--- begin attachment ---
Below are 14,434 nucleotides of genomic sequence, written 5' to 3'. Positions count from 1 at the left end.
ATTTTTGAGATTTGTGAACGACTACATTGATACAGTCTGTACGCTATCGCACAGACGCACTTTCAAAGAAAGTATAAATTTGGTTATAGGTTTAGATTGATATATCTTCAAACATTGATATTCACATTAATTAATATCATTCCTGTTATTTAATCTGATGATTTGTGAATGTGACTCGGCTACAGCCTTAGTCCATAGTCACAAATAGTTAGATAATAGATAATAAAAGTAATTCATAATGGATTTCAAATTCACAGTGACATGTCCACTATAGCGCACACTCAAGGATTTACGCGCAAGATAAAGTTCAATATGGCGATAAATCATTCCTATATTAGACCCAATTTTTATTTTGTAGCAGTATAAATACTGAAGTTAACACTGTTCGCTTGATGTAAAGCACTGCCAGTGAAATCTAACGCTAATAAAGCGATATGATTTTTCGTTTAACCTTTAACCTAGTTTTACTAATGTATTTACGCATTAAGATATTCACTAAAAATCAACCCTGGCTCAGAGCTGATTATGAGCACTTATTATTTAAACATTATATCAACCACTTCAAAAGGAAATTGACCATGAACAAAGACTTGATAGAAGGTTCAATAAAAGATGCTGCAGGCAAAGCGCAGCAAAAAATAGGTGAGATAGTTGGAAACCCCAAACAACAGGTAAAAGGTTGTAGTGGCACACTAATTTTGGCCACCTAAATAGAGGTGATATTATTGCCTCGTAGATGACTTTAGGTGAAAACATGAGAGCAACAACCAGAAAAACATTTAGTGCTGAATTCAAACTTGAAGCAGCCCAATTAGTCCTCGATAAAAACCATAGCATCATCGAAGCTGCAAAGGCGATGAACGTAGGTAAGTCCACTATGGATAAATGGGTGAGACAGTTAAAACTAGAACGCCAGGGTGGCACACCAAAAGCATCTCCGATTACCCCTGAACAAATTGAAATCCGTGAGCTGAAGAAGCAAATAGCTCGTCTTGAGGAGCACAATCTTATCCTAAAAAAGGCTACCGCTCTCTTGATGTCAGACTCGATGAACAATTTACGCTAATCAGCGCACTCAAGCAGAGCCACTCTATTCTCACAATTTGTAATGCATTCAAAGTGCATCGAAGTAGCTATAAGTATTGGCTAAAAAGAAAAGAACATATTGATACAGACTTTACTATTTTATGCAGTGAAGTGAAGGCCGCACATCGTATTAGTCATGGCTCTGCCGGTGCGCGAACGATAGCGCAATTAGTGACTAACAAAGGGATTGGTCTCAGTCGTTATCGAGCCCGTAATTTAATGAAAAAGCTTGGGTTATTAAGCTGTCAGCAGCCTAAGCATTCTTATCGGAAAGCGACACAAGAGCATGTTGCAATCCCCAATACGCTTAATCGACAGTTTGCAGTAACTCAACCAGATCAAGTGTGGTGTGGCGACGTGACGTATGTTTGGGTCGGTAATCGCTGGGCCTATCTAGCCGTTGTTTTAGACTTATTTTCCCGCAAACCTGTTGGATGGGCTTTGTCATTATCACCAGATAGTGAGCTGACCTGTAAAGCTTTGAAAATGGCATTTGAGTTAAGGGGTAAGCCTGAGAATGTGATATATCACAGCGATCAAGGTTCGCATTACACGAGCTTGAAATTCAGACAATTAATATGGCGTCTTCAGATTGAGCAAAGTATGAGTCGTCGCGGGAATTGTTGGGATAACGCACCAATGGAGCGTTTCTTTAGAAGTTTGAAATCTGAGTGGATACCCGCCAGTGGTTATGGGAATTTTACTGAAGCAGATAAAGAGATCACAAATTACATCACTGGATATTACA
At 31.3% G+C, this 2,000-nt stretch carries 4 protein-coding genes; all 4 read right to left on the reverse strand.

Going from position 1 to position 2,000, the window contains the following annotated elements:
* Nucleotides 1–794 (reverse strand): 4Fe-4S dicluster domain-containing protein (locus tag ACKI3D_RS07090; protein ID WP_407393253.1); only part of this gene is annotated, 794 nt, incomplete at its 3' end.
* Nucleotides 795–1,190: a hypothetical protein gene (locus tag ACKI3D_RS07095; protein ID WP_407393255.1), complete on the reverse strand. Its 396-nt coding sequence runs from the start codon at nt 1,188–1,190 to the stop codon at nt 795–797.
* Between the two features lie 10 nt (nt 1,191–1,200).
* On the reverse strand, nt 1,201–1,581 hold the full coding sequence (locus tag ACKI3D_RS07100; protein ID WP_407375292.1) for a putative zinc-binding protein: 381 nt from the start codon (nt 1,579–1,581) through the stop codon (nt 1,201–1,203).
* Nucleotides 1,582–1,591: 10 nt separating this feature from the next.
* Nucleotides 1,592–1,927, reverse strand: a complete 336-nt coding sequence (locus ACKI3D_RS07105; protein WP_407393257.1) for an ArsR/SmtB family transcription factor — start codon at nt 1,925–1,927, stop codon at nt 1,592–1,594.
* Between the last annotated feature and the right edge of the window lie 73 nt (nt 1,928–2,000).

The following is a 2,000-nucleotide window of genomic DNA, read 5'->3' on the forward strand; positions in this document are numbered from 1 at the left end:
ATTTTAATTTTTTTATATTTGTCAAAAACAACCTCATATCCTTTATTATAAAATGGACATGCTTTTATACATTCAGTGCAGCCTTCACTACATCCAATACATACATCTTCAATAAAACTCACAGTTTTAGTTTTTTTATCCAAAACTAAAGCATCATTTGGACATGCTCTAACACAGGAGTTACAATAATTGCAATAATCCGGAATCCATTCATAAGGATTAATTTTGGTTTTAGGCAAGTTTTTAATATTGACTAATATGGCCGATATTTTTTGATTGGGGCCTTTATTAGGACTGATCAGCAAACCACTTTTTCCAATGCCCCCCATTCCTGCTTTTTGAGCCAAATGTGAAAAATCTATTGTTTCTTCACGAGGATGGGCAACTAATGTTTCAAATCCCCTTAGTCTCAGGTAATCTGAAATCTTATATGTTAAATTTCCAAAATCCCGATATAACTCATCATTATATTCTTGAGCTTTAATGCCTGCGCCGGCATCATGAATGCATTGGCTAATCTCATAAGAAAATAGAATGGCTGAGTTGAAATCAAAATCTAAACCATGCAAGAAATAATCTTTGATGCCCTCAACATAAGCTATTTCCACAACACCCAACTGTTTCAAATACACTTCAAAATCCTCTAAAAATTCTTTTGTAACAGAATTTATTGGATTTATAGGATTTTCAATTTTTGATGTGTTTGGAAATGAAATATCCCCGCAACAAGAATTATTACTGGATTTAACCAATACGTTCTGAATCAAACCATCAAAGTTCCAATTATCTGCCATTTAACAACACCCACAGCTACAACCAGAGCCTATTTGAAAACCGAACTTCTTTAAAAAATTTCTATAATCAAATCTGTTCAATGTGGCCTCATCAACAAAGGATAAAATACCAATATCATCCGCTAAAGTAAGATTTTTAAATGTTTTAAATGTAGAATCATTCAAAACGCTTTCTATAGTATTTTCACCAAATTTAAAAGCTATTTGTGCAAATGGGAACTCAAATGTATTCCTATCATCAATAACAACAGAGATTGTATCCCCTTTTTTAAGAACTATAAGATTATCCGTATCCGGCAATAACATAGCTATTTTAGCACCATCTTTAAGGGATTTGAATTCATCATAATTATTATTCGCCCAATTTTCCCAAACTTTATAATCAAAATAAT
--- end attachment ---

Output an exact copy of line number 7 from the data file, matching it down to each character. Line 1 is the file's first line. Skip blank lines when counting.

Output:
* Between the two features lie 10 nt (nt 1,191–1,200).